Chicago is closing 60 failing schools, opening 100 new schools and letting private managers run most of the new schools with no union contract. Chicago business leaders used the prospect of federal sanctions under No Child Left Behind “to pressure the city to put many schools into private hands, outside union jurisdiction,” reports the New York Times. The local teachers’ union is distracted by charges of fraud in the recent election for union president. With nobody in charge, the union hasn’t done much to fight the plan.
Since pioneering educators raised student achievement by creating small schools in Spanish Harlem in the 1980’s, smaller-is-better has become a national mantra of reform, with New York and other cities, like Baltimore, Boston, Sacramento and San Diego, dividing large schools into smaller, more personal learning communities. But Chicago’s plan breaks ground not only because it is huge but also because no other city has proposed to replace large numbers of failing, unionized schools by allowing the private sector to create new schools operating outside of the teachers union contract.
Philadelphia contracted with Edison Schools in 2002 to manage 20 public schools there. But Edison was required to work under the terms of the existing teacher contract, which limited the company’s educational options, said Paul T. Hill, a University of Washington professor who wrote a 1997 book, “Reinventing Public Education.”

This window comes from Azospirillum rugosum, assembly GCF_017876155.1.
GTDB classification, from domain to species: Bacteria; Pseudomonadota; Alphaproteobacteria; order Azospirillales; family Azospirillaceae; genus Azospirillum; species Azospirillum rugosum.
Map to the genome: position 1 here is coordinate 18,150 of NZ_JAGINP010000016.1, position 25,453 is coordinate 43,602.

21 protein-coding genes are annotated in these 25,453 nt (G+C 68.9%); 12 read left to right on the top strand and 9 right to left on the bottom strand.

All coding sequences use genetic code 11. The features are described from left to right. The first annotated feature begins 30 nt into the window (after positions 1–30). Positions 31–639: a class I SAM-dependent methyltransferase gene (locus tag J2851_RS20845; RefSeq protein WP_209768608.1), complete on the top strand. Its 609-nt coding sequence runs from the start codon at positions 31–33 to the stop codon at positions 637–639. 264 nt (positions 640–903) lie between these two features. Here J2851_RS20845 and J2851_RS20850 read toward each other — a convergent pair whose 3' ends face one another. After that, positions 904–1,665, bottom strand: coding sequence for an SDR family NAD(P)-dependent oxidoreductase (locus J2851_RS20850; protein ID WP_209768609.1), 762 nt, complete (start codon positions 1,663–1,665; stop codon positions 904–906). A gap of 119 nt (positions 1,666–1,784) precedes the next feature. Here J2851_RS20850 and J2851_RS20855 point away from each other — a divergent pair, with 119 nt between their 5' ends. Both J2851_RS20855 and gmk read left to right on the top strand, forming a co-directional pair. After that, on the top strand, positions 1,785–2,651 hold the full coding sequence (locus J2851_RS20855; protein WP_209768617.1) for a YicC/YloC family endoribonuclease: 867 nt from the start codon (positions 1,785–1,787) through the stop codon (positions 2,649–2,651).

“Chicago intends to give the private groups creating these schools full freedom of action and control over hiring and firing,” Dr. Hill said. “That hasn’t been done anywhere on this scale.”
About 60 of the new schools — 10 percent of the entire system — will operate outside the union contract.
In 1995, Mayor Richard Daley took control of the city’s school system. Despite reform efforts, one third of the city’s schools are in danger of federal sanctions under NCLB.
“Chicago has a long history of tinkering with failed schools,” said Tom Vander Ark, executive director for education at the Bill and Melinda Gates Foundation, which has committed some $25 million since 2001 to school reform efforts in Chicago. “They’ve called it re-engineering, reconstitution, restructuring. They would change a few things, but not surprisingly, its never worked very well. What this new plan offers schools is a complete break with the past.”
Under the new plan, the 100 new schools would open by 2010, including 30 charter schools and 30 schools created by private groups under five-year contracts with the district.